Commodity Futures Index Trading and Spot Oil Prices
Politicians, market participants, and economists have argued about whether the increased trading induced by the growth of index funds over the past decade is a cause of high commodity prices.
A commodity futures index fund invests in a basket of commodity futures, allowing ordinary investors to speculate on, or hedge, commodity price movements. Such index funds are large: In 2008 when commodity prices peaked, index funds held an estimated one-third or more of the outstanding long futures contracts.1 Politicians, market participants, and economists have argued about whether the increased trading induced by the growth of index funds over the past decade is a cause of high commodity prices.
The largest and oldest of the commodity futures index funds is the Standard & Poor’s–Goldman Sachs Commodity Index Fund (SPGSCI), an index of 24 commodities. Every month the SPGSCI rolls over its entire portfolio, selling 1-month futures contracts and buying 2-month futures contracts. The fund holds the 2-month contracts for 1 month and then sells, rolling over again to the new 2-month futures contracts. To avoid upsetting the market with such large transactions, the SPGSCI agreed to roll over 20 percent of its portfolio on 5 consecutive days, the fifth through the ninth trading days of the month. The trading activity during these 5 days has become known as the Goldman roll. People in the market know there will be a large supply of 1-month contracts and an equally large demand for 2-month contracts during these 5 days.
Market arbitragers should nearly eliminate any predictable price changes arising from this regular trading activity. The growth in the demand for the 2-month contract is offset with a comparable increase in the supply of 1-month contracts.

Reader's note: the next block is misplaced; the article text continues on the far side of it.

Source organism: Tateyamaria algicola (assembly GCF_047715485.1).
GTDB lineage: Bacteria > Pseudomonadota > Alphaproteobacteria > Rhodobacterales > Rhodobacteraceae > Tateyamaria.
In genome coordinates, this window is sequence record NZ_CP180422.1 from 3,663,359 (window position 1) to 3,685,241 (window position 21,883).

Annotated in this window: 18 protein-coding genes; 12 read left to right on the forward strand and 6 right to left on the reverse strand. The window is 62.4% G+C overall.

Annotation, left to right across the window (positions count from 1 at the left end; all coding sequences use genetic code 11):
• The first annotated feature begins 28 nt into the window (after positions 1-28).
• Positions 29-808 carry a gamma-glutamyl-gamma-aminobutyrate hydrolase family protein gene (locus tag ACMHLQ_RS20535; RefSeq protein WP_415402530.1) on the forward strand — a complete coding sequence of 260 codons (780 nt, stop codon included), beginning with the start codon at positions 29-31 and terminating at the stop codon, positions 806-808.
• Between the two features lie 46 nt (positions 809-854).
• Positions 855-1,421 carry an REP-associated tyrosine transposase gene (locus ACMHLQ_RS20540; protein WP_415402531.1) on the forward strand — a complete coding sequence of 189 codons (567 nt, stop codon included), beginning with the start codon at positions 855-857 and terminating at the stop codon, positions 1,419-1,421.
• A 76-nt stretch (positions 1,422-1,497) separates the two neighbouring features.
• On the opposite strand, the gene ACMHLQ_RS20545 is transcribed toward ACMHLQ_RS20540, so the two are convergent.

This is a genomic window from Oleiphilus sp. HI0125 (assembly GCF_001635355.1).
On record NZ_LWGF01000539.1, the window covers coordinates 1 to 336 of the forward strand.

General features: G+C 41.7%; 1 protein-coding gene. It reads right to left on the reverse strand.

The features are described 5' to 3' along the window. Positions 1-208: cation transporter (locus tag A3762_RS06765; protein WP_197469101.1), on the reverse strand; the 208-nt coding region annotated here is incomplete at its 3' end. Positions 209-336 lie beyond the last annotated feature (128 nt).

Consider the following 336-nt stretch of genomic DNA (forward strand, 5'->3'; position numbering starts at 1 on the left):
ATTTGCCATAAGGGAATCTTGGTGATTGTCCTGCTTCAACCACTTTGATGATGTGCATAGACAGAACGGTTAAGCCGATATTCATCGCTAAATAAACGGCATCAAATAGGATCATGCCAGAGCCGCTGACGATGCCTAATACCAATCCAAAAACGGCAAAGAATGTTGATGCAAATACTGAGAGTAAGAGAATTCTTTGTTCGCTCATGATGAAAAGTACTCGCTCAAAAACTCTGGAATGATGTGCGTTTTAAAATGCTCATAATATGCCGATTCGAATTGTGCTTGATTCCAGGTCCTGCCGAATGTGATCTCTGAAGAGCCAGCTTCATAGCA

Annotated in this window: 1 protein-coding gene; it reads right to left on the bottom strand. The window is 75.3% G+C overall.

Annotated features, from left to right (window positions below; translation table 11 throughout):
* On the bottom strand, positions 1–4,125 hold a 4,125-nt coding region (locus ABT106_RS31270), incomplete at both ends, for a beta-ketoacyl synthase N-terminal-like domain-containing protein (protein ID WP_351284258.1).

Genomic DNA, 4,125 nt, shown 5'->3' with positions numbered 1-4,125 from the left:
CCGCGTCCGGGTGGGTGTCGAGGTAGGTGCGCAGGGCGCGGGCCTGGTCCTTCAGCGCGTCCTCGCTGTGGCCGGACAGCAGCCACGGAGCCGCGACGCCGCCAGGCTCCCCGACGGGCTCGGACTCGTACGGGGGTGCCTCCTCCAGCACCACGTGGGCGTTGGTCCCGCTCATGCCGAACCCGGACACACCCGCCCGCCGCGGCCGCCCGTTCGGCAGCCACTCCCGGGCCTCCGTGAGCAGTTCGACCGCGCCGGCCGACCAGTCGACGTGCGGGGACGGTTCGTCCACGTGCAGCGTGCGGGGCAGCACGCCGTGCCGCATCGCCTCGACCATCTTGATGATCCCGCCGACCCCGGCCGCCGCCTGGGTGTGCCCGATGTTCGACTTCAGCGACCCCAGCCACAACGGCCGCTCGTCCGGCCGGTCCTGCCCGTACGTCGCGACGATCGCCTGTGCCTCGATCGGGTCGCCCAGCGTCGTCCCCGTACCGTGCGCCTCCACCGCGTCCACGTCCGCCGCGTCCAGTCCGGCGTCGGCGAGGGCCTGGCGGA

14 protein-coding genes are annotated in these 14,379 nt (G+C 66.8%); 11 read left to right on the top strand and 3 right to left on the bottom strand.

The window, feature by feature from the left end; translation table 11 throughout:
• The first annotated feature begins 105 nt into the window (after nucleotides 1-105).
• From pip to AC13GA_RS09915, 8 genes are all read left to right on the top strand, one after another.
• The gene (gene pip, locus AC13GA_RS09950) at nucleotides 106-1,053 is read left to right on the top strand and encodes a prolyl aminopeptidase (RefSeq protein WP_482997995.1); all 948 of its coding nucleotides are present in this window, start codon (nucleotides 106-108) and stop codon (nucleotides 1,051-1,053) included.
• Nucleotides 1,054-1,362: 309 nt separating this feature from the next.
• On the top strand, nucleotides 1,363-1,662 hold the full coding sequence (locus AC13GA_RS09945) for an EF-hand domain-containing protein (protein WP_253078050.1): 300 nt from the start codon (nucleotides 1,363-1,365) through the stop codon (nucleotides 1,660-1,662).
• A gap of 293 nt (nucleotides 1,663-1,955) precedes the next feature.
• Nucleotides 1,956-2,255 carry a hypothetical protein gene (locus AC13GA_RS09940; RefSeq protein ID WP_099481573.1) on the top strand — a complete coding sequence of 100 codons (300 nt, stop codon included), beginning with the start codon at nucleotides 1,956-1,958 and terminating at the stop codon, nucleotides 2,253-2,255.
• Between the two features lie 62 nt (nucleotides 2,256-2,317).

How much does index fund trading affect commodity price volatility? To check how such trading affects the spot price in a particular commodity I compare the average daily price changes on the Goldman roll days with comparable values on the other days of the month. The daily data are from the spot market for West Texas Intermediate (WTI) crude oil, which is the commodity with the largest share in the SPGSCI. Since 2009 this fund has invested 68 percent of its portfolio in energy commodities, with between 20 and 30 percent in WTI crude oil.
The chart depicts the monthly time series of the difference between the average daily price changes (in percent), subtracting the average change on other days from the average change on the Goldman roll days. As the chart shows, the differences are centered near zero. The mean difference is –0.2 percent and the standard deviation of the mean is 0.16 percent. Although the differences average out over time, there were persistent positive values in the first half of 2008 when oil prices were rising rapidly and some big negative values in the second half of 2008 and early 2009 when oil prices fell sharply.
The volatility of the daily price changes is very similar and slightly lower on Goldman roll days. It is not really possible to know how the world would be different had the commodity futures index funds never been created, but this analysis shows no evidence of systematic or predictable effects on daily price changes in the spot market for oil as a result of large passive demand for long contracts.